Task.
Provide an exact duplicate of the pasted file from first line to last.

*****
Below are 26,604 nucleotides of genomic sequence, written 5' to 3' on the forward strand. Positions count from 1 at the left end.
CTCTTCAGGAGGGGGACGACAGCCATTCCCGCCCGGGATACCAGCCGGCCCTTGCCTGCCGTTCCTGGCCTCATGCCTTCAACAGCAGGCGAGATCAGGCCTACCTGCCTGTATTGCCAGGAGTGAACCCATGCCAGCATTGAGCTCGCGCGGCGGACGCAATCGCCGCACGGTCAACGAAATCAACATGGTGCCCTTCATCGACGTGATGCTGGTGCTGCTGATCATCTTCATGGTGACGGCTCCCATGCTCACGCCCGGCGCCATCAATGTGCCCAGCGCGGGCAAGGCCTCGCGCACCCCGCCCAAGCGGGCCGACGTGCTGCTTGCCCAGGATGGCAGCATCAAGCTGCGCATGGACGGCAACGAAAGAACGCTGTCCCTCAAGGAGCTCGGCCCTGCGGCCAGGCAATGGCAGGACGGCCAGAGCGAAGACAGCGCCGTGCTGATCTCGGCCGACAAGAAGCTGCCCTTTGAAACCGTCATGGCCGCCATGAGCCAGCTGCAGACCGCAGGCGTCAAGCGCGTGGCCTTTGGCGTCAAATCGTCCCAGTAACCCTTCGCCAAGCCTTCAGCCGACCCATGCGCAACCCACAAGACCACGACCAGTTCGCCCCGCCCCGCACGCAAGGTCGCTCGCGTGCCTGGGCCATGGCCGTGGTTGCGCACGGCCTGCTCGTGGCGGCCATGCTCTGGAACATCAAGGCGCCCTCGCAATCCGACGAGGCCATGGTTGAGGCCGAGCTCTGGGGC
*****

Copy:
Below are 26,604 nucleotides of genomic sequence, written 5' to 3' on the forward strand. Positions count from 1 at the left end.
CTCTTCAGGAGGGGGACGACAGCCATTCCCGCCCGGGATACCAGCCGGCCCTTGCCTGCCGTTCCTGGCCTCATGCCTTCAACAGCAGGCGAGATCAGGCCTACCTGCCTGTATTGCCAGGAGTGAACCCATGCCAGCATTGAGCTCGCGCGGCGGACGCAATCGCCGCACGGTCAACGAAATCAACATGGTGCCCTTCATCGACGTGATGCTGGTGCTGCTGATCATCTTCATGGTGACGGCTCCCATGCTCACGCCCGGCGCCATCAATGTGCCCAGCGCGGGCAAGGCCTCGCGCACCCCGCCCAAGCGGGCCGACGTGCTGCTTGCCCAGGATGGCAGCATCAAGCTGCGCATGGACGGCAACGAAAGAACGCTGTCCCTCAAGGAGCTCGGCCCTGCGGCCAGGCAATGGCAGGACGGCCAGAGCGAAGACAGCGCCGTGCTGATCTCGGCCGACAAGAAGCTGCCCTTTGAAACCGTCATGGCCGCCATGAGCCAGCTGCAGACCGCAGGCGTCAAGCGCGTGGCCTTTGGCGTCAAATCGTCCCAGTAACCCTTCGCCAAGCCTTCAGCCGACCCATGCGCAACCCACAAGACCACGACCAGTTCGCCCCGCCCCGCACGCAAGGTCGCTCGCGTGCCTGGGCCATGGCCGTGGTTGCGCACGGCCTGCTCGTGGCGGCCATGCTCTGGAACATCAAGGCGCCCTCGCAATCCGACGAGGCCATGGTTGAGGCCGAGCTCTGGGGC